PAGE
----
"There will be a lot of emphasis on the distance of the wall at a free- kick. There is no point talking about giving referees laser zappers shining on the ground and the referee saying `get back to there' because players won't take any notice. Then what, does the referee zap them off at the knee? The law is there, they should be 9.15 metres from the ball and if they don't get back it is in the referees' power to give the nearest guy a yellow card - all they have to do is implement it. The World Cup is the shop window, if you can get the referees to apply the laws of the game strictly in it, referees and players at lower levels will accept that is the way to do it."
This will, inevitably, lead to a rash of yellow cards and dismissals of players collecting two yellows. Two possible disciplinary adjustments, rugby league's sin-bin and hockey's use of three cards to similar effect, have both been rejected partly on administrative grounds: "We have enough people coming and going as it is, with three substitutes in each side."
"The referee should not have a soft option," Blatter adds. "He should be strong enough to say `that's a yellow or that's a red'. There is a large body of thought that thinks the main problem is the yellow card - a lot of referees go for yellow when they know, in their heart of hearts, they should be showing a red."
The use of video to assist referees, which is supported by Platini, is rejected until it is perfect - and then only for assessing whether the ball has gone over the line. The principle of professional referees - though not to the extent it is their sole livelihood - receives favour, the idea of two referees does not.
On to another bugbear, the ever- expanding fixture list. "The quickest and easiest way to reduce the pressure on players remains reducing the top division by two clubs - that immediately cuts out four matches a season. Obviously the clubs are not too keen as it will have a commercial impact but we should not kid ourselves. Most clubs, when they get an opportunity for a few free days, go off and play a friendly somewhere."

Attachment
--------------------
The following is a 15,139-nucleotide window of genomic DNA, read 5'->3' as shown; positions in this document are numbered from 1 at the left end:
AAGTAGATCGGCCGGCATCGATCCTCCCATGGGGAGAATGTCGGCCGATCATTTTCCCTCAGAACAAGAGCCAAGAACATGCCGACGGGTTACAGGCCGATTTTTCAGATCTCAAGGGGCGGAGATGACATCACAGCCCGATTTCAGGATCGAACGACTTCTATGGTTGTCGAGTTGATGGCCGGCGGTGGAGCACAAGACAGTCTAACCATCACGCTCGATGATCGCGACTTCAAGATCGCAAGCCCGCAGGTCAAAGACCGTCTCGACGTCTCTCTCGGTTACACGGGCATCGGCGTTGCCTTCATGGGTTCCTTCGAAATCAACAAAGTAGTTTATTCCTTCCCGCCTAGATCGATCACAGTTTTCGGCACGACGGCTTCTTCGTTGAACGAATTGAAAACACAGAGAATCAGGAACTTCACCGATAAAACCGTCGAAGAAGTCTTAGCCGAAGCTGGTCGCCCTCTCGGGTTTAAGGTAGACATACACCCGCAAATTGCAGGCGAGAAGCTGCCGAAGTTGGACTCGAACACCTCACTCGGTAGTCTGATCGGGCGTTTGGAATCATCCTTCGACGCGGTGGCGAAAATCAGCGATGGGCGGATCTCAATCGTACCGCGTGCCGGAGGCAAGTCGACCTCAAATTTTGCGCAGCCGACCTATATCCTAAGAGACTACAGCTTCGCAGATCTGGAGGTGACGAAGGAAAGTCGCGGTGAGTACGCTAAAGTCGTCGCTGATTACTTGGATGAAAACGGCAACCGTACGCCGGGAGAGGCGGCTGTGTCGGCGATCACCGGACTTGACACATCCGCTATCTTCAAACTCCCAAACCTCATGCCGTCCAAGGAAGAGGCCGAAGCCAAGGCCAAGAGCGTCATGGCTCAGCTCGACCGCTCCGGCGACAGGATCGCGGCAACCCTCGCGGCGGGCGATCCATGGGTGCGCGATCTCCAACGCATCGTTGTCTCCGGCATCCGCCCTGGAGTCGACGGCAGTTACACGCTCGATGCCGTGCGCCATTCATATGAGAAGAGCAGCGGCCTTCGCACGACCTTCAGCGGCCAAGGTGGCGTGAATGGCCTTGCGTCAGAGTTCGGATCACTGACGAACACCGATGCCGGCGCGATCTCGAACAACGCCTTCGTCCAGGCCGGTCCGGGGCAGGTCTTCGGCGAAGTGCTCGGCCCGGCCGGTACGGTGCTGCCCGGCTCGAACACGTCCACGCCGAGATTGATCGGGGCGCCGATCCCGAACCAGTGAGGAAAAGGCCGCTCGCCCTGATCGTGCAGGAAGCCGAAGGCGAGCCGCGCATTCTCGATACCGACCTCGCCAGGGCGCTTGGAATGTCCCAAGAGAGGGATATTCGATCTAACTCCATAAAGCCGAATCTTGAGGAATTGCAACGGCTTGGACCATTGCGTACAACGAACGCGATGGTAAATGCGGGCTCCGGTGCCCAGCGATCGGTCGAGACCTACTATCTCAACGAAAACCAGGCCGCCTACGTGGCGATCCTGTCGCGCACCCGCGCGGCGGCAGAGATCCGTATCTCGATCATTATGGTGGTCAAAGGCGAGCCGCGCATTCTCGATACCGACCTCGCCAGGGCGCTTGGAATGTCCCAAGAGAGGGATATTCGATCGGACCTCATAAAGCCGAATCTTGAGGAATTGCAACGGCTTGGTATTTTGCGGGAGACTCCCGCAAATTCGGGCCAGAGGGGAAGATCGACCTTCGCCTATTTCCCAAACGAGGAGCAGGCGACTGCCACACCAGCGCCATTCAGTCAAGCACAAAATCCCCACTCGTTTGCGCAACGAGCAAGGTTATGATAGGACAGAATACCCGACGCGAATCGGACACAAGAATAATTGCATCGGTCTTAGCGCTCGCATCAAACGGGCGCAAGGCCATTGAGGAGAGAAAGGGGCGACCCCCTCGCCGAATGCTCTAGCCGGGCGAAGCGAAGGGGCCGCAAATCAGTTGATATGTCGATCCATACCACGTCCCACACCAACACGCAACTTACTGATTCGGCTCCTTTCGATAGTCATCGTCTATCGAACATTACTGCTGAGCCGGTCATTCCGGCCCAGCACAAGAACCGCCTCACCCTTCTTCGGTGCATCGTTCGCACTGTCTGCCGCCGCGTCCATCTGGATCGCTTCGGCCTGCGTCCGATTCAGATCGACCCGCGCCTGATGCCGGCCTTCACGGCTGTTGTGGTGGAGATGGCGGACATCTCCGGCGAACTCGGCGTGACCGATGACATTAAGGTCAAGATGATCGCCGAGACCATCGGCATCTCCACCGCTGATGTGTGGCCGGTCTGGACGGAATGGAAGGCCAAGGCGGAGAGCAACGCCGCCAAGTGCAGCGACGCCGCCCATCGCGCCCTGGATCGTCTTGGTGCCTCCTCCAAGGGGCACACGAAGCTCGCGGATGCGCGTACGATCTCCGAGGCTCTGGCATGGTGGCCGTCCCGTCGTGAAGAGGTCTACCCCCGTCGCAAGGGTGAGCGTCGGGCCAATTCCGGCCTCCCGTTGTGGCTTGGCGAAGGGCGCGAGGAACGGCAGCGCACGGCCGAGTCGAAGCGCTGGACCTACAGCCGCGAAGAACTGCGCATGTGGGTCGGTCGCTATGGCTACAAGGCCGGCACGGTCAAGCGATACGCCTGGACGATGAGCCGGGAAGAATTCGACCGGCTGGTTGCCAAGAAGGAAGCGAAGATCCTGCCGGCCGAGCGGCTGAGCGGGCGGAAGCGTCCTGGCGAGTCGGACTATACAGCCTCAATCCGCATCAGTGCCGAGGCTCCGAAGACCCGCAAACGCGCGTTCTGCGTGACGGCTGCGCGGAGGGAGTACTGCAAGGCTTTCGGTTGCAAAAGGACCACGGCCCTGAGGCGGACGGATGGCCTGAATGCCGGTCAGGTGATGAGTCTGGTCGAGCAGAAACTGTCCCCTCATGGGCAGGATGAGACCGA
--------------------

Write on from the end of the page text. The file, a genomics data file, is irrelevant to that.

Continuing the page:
Clubs, especially in Europe, are growing in wealth and, subsequently, power. The prospect of Fifa struggling to retain both control and the primacy of international football is a real one.
"We need to maintain an equilibrium. You only have to look at Euro 96 or a World Cup, the whole country is united behind one team. National teams are and always will be essential to the football landscape.
"Football has become very attractive to people who have never been involved in it. Bureaucrats and businessman think they can get a higher profile for themselves by getting involved, and one of the big problems in football is not the game itself but the people on its periphery.
"They are there because their wallet is in football and, in many cases, they are smarter than those who are there because their heart is in football."
Blatter, while influential, is technically just one of Fifa's 60 salaried employees (average age 35). While he influences and executes policy, Havelange, as president, shapes it. The 81-year-old Brazilian retires next summer and, this week, annointed Blatter his preferred successor with the words: "If my friend wins [the election] I would shake his hand. If he lost I would weep."
Very touching, but Blatter has yet to indicate he even wants the post - Lennart Johansson, the president of European football's governing body, Uefa, is the only declared candidate. Will Blatter stand? He gives a classic politician's answer which reveals nothing but, so long as he feels he can work with Johansson, Blatter will probably be happy enough to keep juggling the balls he already has in his grasp. Football can be grateful he appears to possess a safe pair of hands.Reuse content